“Online Dating Operates Through a Skein of Lenses”: DPs Martin DiCicco and Daniel Claridge on Searchers
Dating’s complicated arc during the pandemic has been lovingly captured in Pacho Velez’s documentary Searchers. Whether on Grindr, Tinder, or any other app, the question “what are you looking for?” varies from person to person amid the chaos of mid-COVID New York City. DPs Martin DiCicco and Daniel Claridge tell us how they framed Velez as one of the film’s most vital subjects as well as the parallels between film and dating profiles.
Filmmaker: How and why did you wind up being the cinematographer of your film? What were the factors and attributes that led to your being hired for this job?
DiCicco: I think Pacho and I met at UnionDocs. We were both fans of each other, but we really connected through director Brett Story. I think maybe he liked my work on her film The Hottest August, perhaps seeing a similar, roving practice of filming the absurd in NYC, and our way of personalizing it for Pacho roaming the streets became a sort of skeleton connecting each Searcher. I think he also liked that I’m so used to working alone on my own films, that I am very good with improvisation, being uncomfortable, and carrying gear without complaint or wheels.
Claridge: Pacho and I have now worked together on a few films, all of which have shared a basic formal approach that involves capturing extended portraits of people and places with mostly natural light and an unobtrusive footprint. So we’ve had a chance to rehearse this no-frills collaboration, and I think Pacho felt this project would be well-served by my sense of composition and patience. I also did the overlay animations on the film, and so I was able to think through how those would interact with the subjects, which was useful early on in developing the film’s language.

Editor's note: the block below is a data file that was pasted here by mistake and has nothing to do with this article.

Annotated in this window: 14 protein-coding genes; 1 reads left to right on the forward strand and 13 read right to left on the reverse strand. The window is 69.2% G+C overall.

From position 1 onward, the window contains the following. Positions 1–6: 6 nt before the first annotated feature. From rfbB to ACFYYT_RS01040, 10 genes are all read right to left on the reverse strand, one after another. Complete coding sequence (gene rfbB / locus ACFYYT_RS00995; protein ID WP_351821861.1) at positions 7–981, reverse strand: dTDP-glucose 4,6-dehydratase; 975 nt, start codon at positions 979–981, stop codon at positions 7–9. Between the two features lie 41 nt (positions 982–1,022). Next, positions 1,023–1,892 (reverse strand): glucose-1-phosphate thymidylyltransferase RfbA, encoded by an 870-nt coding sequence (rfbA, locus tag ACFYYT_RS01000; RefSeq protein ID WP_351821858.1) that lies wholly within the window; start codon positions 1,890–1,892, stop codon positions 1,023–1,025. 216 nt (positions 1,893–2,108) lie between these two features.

Filmmaker: What were your artistic goals on this film, and how did you realize them? How did you want your cinematography to enhance the film’s storytelling and treatment of its characters?
DiCicco: While we always filmed the details of each person’s space, Pacho wanted to bring an attention to the city as a larger canvas of searching, the spaces all these people inhabit perhaps when they’re not glued to their phones, and the approach to that was to be moving, to make it about searching. Since I often operate with my right eye, it was about keeping that left one open to find the next transition, the next interesting person or detail I’ll jump the lens onto. Pretty soon, however, it is quite obvious that there are two worlds of street life: those on the phones, and those not, so we tried to embrace seamlessly going between the two.
Claridge: On this film, the lens was a kind of two way portal, as it also served as the backplate on which the subjects’ dating profiles were projected (using a teleprompter). There’s an intimacy and distortion inherent to that shared usage, complicated by the fact that subjects are then looking at profile pictures taken by cameras and designed to be viewed through screens. So the visual choices, from the balanced compositions to the wider focal lengths, were all intended to service this sense of refraction, both as a stylistic statement and as a bit of a metaphor for how online dating operates through a skein of lenses and screens.
Filmmaker: Were there any specific influences on your cinematography, whether they be other films, or visual art, of photography, or something else?
DiCicco: One thing Pacho had discussed was a desire for uniformity in visual framing so as to mimic the dating profiles people were swiping through, as if we the audience are viewing all the interviewees as potential matches.